Methods of Control in 1984 and Brave New World The common goal of all totalitarian regimes is to create and maintain a perfect society. They use various methods to preserve their grip on power. The novels 1984 by George Orwell and Brave New World by Aldous Huxley describe entirely different totalitarian societies in which contrasting methods are used to control people. But what is the main difference between the methods of control used in the two fictional states? The state of Oceania described in 1984 controls its people externally by using force and repression, while the World State depicted in Brave New World controls its citizens from within by giving them a predestined role and conditioning them to accept it.
In George Orwell’s novel 1984 it portrays the dangers of a totalitarian government which causes some of the citizens the want to rebel. Most people learn how to live with the rules and regulations the party bestows upon them and are happy with there day to day lives and others begin to crave for a sense to express their own individuality and freedom. Throughout the book both Winston and Julia are noncompliance to the party in different ways compiling that if there is any hope in overthrowing the party it lies within the proles. Winston is a man coming to consciousness and attempting the overthrow or reformation of the closed, totalitarian, futuristic world he valued at the start (Huntington). He keeps a journal containing what they refer to as “thoughtcrime” which is unorthodox and a controversial way of thinking in his society.
George Orwell’s 1984: How Doublethink is the Most Powerful Weapon for Control Being able to believe two paradoxical statements at one time sounds impossible but it is more common than believed. It is called doublethink, which is the ability to hold two contradictory beliefs on a topic and wholeheartedly believing them both at the same time. This term was coined by George Orwell and it becomes the main tool for control over the citizens of Oceania in his novel 1984. Orwell created a totalitarian future in hopes it would serve as a warning to preceding generations as to how the government can metamorphose into having complete power over a population to the point where they even control the thought process of the human mind. Through government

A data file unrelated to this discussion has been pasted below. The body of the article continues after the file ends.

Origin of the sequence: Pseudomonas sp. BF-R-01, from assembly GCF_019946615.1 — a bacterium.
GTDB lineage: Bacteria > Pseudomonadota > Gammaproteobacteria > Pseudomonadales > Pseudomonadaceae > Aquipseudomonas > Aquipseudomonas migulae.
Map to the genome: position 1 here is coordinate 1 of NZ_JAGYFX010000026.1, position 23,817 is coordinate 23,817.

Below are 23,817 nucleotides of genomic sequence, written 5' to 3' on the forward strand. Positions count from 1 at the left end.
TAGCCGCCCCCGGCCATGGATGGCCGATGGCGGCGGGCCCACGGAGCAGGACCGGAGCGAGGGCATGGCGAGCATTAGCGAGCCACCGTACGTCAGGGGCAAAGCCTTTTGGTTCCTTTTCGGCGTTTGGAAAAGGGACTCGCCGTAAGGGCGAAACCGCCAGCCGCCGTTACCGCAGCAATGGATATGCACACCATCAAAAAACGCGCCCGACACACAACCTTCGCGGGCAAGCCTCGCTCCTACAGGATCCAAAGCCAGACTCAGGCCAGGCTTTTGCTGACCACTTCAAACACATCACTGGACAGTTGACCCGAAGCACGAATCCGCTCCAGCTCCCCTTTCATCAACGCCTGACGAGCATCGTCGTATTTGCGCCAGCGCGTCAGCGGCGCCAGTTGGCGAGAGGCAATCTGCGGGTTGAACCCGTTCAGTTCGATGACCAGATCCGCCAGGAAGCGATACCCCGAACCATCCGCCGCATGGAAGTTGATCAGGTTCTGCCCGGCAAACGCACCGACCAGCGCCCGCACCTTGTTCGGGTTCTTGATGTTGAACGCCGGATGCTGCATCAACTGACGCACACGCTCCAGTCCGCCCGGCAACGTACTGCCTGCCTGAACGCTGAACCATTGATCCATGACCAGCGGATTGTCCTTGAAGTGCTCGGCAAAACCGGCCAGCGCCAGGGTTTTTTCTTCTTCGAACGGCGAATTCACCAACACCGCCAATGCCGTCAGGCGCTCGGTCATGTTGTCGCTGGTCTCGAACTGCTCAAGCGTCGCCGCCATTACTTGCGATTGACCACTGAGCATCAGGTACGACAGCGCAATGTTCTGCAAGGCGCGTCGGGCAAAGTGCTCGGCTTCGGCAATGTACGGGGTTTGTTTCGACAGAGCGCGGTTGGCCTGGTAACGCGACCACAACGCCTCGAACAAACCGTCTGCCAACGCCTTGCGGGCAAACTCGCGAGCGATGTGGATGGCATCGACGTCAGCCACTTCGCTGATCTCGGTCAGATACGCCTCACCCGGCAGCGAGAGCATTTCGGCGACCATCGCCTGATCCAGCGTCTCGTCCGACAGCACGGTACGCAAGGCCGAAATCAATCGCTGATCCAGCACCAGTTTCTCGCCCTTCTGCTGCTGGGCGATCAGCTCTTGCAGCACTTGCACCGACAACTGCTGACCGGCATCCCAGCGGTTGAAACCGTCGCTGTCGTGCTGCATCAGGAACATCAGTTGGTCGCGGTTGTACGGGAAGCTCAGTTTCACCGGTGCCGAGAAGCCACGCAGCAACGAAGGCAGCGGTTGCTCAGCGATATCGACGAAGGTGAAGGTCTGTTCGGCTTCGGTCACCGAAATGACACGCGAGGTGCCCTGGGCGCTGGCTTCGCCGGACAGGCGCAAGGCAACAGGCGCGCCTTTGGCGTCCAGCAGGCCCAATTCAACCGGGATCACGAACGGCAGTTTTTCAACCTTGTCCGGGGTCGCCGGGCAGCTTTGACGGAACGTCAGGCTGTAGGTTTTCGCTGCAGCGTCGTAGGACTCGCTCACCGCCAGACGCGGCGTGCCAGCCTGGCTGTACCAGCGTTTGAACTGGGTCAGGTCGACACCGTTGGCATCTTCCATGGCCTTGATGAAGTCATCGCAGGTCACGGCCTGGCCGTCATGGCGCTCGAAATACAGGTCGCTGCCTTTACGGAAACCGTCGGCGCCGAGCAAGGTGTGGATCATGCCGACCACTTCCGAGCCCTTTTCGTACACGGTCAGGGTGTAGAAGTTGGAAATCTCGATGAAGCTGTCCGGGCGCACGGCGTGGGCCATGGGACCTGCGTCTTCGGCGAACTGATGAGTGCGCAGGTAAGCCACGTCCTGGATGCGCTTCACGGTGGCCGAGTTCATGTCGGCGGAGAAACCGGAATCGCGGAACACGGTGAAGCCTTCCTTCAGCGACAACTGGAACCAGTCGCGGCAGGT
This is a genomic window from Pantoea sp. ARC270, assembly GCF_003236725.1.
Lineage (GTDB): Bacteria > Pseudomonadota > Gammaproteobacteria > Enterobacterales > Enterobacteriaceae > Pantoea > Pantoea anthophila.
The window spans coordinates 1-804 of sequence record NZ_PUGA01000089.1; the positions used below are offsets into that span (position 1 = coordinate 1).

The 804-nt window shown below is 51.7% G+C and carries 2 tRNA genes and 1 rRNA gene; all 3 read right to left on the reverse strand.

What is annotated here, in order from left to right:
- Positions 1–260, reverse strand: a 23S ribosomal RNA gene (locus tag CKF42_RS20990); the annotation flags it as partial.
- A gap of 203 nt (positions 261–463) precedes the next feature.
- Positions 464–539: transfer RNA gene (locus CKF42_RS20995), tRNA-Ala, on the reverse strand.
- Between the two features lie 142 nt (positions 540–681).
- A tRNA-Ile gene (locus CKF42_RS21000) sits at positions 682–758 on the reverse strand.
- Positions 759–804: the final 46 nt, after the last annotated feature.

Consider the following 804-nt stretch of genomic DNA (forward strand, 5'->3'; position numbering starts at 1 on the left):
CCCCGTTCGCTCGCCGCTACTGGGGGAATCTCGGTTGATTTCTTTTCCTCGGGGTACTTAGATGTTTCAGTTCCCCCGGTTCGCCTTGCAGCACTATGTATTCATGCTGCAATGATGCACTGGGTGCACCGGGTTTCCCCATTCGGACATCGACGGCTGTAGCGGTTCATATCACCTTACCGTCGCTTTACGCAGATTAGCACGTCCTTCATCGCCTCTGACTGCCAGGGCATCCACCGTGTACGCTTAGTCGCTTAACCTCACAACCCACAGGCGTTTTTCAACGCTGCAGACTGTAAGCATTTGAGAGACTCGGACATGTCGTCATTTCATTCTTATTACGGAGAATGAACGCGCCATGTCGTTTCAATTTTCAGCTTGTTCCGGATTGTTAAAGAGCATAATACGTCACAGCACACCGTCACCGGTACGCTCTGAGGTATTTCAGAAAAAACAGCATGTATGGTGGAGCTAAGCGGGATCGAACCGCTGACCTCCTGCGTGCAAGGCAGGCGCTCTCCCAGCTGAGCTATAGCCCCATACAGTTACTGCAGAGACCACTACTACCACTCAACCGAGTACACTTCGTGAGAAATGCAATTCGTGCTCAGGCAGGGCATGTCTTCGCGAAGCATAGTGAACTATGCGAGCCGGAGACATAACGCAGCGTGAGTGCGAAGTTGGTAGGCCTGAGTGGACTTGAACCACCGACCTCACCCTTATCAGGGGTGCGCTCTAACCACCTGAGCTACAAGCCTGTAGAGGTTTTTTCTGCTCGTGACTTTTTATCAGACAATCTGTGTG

We first see this idea show up through George Orwell 's 1984. Within this totalitarian novel, the government aims to reduce the meaning of language as well as the number of words possible. Although when we read Orwell 's novel we fear the society he creates, in some ways we are subconsciously slipping into ‘newspeak’. As our society develops, we begin simplifying words, and create an easier way of communication. Today we live in a fast pace moving society, we as humans now want to be able to get from point A to B as fast as we can.
In the novel 1984 by George Orwell, the author suggests that a totalitarian government requires complete surrender of it's citizens' intellectual and social life. In 1984, the party’s control over thought is essential in maintaining a powerful monarchy and an oppressed society. Winston Smith, the protagonist, has a strong dislike against the party, and demonstrates this by writing in a diary, breaking their rules. “The diary would be reduced to ashes and himself to vapour. Only the Thought Police would read what he had written, before they wiped it out of existence and out of memory.